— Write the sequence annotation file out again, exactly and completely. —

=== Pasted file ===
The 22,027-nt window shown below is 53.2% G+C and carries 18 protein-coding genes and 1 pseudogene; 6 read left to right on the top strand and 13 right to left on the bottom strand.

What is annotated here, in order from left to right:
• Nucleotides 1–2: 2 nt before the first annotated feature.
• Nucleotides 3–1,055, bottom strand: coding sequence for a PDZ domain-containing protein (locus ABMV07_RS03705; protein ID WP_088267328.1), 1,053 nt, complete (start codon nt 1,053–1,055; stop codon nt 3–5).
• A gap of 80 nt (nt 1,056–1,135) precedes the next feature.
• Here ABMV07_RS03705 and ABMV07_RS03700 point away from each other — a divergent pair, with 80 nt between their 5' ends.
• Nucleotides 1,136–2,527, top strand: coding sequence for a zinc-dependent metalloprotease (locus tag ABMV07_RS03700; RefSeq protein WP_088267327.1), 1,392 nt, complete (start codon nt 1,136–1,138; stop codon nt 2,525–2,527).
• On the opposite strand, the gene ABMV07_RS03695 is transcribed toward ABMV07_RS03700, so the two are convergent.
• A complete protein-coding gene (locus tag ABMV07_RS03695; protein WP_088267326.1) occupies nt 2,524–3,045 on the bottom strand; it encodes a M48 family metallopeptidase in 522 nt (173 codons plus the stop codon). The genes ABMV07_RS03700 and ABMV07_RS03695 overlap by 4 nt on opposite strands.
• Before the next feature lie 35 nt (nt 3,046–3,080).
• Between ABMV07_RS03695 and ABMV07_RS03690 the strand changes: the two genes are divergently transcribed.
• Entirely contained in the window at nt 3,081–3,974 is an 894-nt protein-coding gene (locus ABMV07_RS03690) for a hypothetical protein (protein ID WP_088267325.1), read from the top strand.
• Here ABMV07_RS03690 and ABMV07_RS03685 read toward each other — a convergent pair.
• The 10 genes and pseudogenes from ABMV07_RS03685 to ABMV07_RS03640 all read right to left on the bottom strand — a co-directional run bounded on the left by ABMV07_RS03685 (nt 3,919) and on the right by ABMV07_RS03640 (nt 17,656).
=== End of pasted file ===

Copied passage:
The 22,027-nt window shown below is 53.2% G+C and carries 18 protein-coding genes and 1 pseudogene; 6 read left to right on the top strand and 13 right to left on the bottom strand.

What is annotated here, in order from left to right:
• Nucleotides 1–2: 2 nt before the first annotated feature.
• Nucleotides 3–1,055, bottom strand: coding sequence for a PDZ domain-containing protein (locus ABMV07_RS03705; protein ID WP_088267328.1), 1,053 nt, complete (start codon nt 1,053–1,055; stop codon nt 3–5).
• A gap of 80 nt (nt 1,056–1,135) precedes the next feature.
• Here ABMV07_RS03705 and ABMV07_RS03700 point away from each other — a divergent pair, with 80 nt between their 5' ends.
• Nucleotides 1,136–2,527, top strand: coding sequence for a zinc-dependent metalloprotease (locus tag ABMV07_RS03700; RefSeq protein WP_088267327.1), 1,392 nt, complete (start codon nt 1,136–1,138; stop codon nt 2,525–2,527).
• On the opposite strand, the gene ABMV07_RS03695 is transcribed toward ABMV07_RS03700, so the two are convergent.
• A complete protein-coding gene (locus tag ABMV07_RS03695; protein WP_088267326.1) occupies nt 2,524–3,045 on the bottom strand; it encodes a M48 family metallopeptidase in 522 nt (173 codons plus the stop codon). The genes ABMV07_RS03700 and ABMV07_RS03695 overlap by 4 nt on opposite strands.
• Before the next feature lie 35 nt (nt 3,046–3,080).
• Between ABMV07_RS03695 and ABMV07_RS03690 the strand changes: the two genes are divergently transcribed.
• Entirely contained in the window at nt 3,081–3,974 is an 894-nt protein-coding gene (locus ABMV07_RS03690) for a hypothetical protein (protein ID WP_088267325.1), read from the top strand.
• Here ABMV07_RS03690 and ABMV07_RS03685 read toward each other — a convergent pair.
• The 10 genes and pseudogenes from ABMV07_RS03685 to ABMV07_RS03640 all read right to left on the bottom strand — a co-directional run bounded on the left by ABMV07_RS03685 (nt 3,919) and on the right by ABMV07_RS03640 (nt 17,656).